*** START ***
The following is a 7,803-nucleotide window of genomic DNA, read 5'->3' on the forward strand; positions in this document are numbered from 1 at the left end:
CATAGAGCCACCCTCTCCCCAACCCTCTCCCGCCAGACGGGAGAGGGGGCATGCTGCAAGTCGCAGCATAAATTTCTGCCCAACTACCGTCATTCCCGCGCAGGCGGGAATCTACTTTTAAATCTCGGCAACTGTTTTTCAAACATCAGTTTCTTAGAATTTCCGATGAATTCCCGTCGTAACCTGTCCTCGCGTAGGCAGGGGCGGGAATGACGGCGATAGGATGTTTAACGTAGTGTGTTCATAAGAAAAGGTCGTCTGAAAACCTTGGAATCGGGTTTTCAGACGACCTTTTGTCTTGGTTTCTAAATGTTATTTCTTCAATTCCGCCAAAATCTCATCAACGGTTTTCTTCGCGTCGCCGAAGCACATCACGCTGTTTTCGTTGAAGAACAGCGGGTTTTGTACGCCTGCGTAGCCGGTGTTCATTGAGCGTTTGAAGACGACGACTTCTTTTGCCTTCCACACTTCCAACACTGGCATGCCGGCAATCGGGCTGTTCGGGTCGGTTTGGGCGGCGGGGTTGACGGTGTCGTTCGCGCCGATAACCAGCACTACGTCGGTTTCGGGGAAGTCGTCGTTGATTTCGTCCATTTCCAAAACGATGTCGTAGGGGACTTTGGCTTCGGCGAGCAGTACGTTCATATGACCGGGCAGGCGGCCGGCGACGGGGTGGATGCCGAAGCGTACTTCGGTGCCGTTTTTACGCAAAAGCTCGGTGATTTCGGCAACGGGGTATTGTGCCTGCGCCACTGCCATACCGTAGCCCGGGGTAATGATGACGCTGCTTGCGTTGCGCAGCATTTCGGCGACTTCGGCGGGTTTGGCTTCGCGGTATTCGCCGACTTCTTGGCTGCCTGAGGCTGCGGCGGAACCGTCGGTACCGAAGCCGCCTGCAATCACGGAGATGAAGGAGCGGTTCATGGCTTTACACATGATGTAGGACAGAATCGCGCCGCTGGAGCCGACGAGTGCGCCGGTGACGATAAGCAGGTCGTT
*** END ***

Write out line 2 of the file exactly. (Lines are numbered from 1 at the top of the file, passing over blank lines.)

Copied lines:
CATAGAGCCACCCTCTCCCCAACCCTCTCCCGCCAGACGGGAGAGGGGGCATGCTGCAAGTCGCAGCATAAATTTCTGCCCAACTACCGTCATTCCCGCGCAGGCGGGAATCTACTTTTAAATCTCGGCAACTGTTTTTCAAACATCAGTTTCTTAGAATTTCCGATGAATTCCCGTCGTAACCTGTCCTCGCGTAGGCAGGGGCGGGAATGACGGCGATAGGATGTTTAACGTAGTGTGTTCATAAGAAAAGGTCGTCTGAAAACCTTGGAATCGGGTTTTCAGACGACCTTTTGTCTTGGTTTCTAAATGTTATTTCTTCAATTCCGCCAAAATCTCATCAACGGTTTTCTTCGCGTCGCCGAAGCACATCACGCTGTTTTCGTTGAAGAACAGCGGGTTTTGTACGCCTGCGTAGCCGGTGTTCATTGAGCGTTTGAAGACGACGACTTCTTTTGCCTTCCACACTTCCAACACTGGCATGCCGGCAATCGGGCTGTTCGGGTCGGTTTGGGCGGCGGGGTTGACGGTGTCGTTCGCGCCGATAACCAGCACTACGTCGGTTTCGGGGAAGTCGTCGTTGATTTCGTCCATTTCCAAAACGATGTCGTAGGGGACTTTGGCTTCGGCGAGCAGTACGTTCATATGACCGGGCAGGCGGCCGGCGACGGGGTGGATGCCGAAGCGTACTTCGGTGCCGTTTTTACGCAAAAGCTCGGTGATTTCGGCAACGGGGTATTGTGCCTGCGCCACTGCCATACCGTAGCCCGGGGTAATGATGACGCTGCTTGCGTTGCGCAGCATTTCGGCGACTTCGGCGGGTTTGGCTTCGCGGTATTCGCCGACTTCTTGGCTGCCTGAGGCTGCGGCGGAACCGTCGGTACCGAAGCCGCCTGCAATCACGGAGATGAAGGAGCGGTTCATGGCTTTACACATGATGTAGGACAGAATCGCGCCGCTGGAGCCGACGAGTGCGCCGGTGACGATAAGCAGGTCGTT